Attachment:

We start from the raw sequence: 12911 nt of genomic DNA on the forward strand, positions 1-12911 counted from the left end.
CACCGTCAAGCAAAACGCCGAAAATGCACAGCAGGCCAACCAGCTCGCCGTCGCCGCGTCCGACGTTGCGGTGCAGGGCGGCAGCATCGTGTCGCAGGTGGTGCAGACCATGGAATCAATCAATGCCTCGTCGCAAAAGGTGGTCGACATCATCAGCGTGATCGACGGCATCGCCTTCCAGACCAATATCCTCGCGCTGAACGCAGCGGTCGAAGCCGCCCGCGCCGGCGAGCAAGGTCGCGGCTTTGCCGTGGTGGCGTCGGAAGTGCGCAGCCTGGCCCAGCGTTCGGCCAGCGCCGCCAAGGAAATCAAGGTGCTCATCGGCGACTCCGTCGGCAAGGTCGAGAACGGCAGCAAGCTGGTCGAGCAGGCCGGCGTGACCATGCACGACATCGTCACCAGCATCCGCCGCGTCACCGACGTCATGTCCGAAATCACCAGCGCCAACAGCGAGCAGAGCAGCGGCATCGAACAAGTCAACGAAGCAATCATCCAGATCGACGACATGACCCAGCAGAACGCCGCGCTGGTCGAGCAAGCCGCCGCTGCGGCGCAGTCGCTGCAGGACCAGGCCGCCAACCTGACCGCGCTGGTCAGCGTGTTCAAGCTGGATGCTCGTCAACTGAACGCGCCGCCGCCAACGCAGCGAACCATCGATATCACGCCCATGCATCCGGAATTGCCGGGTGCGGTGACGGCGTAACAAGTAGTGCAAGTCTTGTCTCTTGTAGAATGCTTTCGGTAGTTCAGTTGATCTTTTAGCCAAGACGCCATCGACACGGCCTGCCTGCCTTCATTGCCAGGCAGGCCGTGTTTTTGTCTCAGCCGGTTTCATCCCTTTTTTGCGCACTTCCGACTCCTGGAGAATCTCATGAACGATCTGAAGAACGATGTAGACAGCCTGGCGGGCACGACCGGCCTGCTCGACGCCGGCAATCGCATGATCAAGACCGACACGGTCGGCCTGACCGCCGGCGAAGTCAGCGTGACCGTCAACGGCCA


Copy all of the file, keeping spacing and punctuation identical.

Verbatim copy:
We start from the raw sequence: 12911 nt of genomic DNA on the forward strand, positions 1-12911 counted from the left end.
CACCGTCAAGCAAAACGCCGAAAATGCACAGCAGGCCAACCAGCTCGCCGTCGCCGCGTCCGACGTTGCGGTGCAGGGCGGCAGCATCGTGTCGCAGGTGGTGCAGACCATGGAATCAATCAATGCCTCGTCGCAAAAGGTGGTCGACATCATCAGCGTGATCGACGGCATCGCCTTCCAGACCAATATCCTCGCGCTGAACGCAGCGGTCGAAGCCGCCCGCGCCGGCGAGCAAGGTCGCGGCTTTGCCGTGGTGGCGTCGGAAGTGCGCAGCCTGGCCCAGCGTTCGGCCAGCGCCGCCAAGGAAATCAAGGTGCTCATCGGCGACTCCGTCGGCAAGGTCGAGAACGGCAGCAAGCTGGTCGAGCAGGCCGGCGTGACCATGCACGACATCGTCACCAGCATCCGCCGCGTCACCGACGTCATGTCCGAAATCACCAGCGCCAACAGCGAGCAGAGCAGCGGCATCGAACAAGTCAACGAAGCAATCATCCAGATCGACGACATGACCCAGCAGAACGCCGCGCTGGTCGAGCAAGCCGCCGCTGCGGCGCAGTCGCTGCAGGACCAGGCCGCCAACCTGACCGCGCTGGTCAGCGTGTTCAAGCTGGATGCTCGTCAACTGAACGCGCCGCCGCCAACGCAGCGAACCATCGATATCACGCCCATGCATCCGGAATTGCCGGGTGCGGTGACGGCGTAACAAGTAGTGCAAGTCTTGTCTCTTGTAGAATGCTTTCGGTAGTTCAGTTGATCTTTTAGCCAAGACGCCATCGACACGGCCTGCCTGCCTTCATTGCCAGGCAGGCCGTGTTTTTGTCTCAGCCGGTTTCATCCCTTTTTTGCGCACTTCCGACTCCTGGAGAATCTCATGAACGATCTGAAGAACGATGTAGACAGCCTGGCGGGCACGACCGGCCTGCTCGACGCCGGCAATCGCATGATCAAGACCGACACGGTCGGCCTGACCGCCGGCGAAGTCAGCGTGACCGTCAACGGCCA